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This is the fourteenth profile in our Society Nine Storytellers series where badass female fighters across all sports, media and culture in our community share their definitions of femininity, strength and empowerment and discuss what they fight for.
Have a story to tell? Email us at firstname.lastname@example.org – tell us who you are, a little bit about your journey and what you fight for – in life and sport.
Picture two bloody knees scraped mercilessly by unforgiving pavement. Scabbed elbows punctuated by bits of gravel. Shins discolored by deep purple and blue bruises so numerous you could draw a constellation by connecting the dots. Atop this body is a jaw set firm and teeth grit steadily, unwilling to give up. This was me in the first grade.
No, I was not in fistfight. I was playing basketball with the fourth grade boys.
At home, my dad would wrestle with my two sisters and me, often letting us overpower him after putting up a good fight. He made me feel invincible.I came home from school one day, my little body battered and bruised, but satisfied that I played a good, scrappy game during recess. My mom on the other hand was concerned. She set an appointment with my teacher to see what was really going on at school, thinking perhaps I had been bullied or fighting. “She’s a big person trapped in a little body,” my teacher informed my mom.
Stepping on the basketball court at recess, I carried the same confidence. Sure I was barely 3 feet tall and 40 pounds soaking wet, but I could mow down my dad no problem. These fourth grade boys stood no chance.
Eventually, I earned the nickname “Sonic boom,” after the popular videogame character Sonic the Hedgehog, who plowed through and jumped over anything standing in his way.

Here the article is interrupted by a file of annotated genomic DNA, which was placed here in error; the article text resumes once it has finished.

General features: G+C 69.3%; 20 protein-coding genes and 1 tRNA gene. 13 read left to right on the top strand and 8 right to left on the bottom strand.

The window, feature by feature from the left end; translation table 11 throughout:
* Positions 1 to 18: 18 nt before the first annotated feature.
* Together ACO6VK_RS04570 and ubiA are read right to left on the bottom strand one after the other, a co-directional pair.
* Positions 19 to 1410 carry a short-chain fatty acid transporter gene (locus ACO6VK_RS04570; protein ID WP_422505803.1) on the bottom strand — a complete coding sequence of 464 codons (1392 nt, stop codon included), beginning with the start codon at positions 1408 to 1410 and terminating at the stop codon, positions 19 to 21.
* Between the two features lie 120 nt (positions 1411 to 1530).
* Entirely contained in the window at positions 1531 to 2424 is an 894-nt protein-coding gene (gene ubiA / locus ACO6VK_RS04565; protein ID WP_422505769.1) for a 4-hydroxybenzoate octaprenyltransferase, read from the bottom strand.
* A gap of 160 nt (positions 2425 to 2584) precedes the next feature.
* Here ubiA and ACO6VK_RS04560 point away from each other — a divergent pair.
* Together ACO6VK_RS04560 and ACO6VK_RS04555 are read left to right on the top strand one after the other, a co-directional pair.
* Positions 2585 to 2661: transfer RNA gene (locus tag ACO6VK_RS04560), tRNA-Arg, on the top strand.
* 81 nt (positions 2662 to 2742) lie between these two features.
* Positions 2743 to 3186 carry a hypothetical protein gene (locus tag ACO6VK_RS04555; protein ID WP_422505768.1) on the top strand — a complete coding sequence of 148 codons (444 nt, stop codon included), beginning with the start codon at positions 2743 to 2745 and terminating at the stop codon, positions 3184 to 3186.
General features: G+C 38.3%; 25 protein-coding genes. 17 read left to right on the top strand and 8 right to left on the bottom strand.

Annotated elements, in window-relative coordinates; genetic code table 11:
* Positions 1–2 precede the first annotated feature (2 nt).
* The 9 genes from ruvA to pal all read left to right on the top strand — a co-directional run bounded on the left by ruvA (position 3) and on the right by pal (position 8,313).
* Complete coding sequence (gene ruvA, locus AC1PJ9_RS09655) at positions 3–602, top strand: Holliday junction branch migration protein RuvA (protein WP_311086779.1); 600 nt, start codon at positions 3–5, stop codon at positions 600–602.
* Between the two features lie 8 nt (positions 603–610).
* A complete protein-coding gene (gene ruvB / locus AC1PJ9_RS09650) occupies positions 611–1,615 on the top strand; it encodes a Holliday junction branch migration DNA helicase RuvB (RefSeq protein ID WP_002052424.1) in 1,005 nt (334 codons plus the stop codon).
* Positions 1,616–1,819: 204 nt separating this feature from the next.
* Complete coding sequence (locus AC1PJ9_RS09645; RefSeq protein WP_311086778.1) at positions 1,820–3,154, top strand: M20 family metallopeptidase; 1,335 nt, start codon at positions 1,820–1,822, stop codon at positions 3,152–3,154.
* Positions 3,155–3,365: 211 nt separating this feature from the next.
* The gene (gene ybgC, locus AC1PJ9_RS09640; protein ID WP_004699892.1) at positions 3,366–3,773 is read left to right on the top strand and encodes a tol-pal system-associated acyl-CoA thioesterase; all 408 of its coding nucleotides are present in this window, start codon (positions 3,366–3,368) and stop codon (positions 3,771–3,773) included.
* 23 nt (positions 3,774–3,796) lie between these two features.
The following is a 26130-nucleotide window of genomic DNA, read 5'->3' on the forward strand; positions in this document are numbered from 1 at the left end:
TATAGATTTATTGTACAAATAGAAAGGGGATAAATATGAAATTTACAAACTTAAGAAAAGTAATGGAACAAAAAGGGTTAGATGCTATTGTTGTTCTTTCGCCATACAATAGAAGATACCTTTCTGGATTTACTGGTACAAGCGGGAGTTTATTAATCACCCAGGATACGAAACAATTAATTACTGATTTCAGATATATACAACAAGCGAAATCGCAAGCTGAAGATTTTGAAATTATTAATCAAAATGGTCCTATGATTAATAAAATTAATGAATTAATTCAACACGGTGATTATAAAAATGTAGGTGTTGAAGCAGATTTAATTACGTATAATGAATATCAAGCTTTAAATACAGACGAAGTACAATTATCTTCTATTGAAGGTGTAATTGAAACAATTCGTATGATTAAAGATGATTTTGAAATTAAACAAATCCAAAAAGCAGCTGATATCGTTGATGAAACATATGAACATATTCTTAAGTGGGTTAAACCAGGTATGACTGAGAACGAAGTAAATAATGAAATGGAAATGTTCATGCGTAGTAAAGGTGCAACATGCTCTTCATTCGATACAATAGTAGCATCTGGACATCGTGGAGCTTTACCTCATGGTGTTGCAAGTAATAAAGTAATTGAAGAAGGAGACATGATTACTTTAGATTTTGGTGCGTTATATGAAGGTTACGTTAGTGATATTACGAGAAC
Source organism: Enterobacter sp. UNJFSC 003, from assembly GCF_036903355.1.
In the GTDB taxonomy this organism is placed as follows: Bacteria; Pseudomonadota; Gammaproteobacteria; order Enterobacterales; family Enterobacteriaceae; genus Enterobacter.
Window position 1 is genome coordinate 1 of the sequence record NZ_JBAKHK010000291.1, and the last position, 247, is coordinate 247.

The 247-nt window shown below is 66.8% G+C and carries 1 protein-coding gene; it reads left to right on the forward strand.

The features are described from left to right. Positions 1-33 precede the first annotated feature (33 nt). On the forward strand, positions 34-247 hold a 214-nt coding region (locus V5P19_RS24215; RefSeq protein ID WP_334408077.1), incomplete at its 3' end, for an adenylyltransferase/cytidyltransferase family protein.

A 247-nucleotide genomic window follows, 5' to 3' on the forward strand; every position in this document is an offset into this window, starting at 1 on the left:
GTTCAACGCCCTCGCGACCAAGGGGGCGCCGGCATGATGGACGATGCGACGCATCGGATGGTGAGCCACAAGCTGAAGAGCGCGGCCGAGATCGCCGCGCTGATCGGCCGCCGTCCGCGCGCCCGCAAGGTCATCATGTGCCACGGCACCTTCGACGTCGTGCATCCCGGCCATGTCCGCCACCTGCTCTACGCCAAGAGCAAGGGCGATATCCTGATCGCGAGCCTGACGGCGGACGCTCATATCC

I didn’t comprehend it then, but on that court, I was fighting. My fight was to be me.
On another basketball court, this time with high school girls, I was told that freshmen (me) would probably not make it on the varsity team’s starting lineup. I took that as a personal attack. Leading up to tryouts, I woke early each morning to run sprints, drill shots, and hone my ball handling skills. When the starting lineup was announced, my name was called.
I graduated college in three years with a degree in English and set my sights on the next goal: become an officer in the United States Air Force.
My own presumptions made me believe that I was not smart enough or talented enough to be selected for Officer Training School (OTS) in the Air Force. My parents challenged me that if my mindset was the only thing holding me back from applying for the Air Force, I should go for it. I did.
When I arrived at the facility to take their standardized test, I was asked what my college degree was. “I don’t think we take English majors,” was the officer’s response. “Let me know if you get in,” he directed, casually. About an hour after I received the call, I sent him an email informing him I was indeed selected.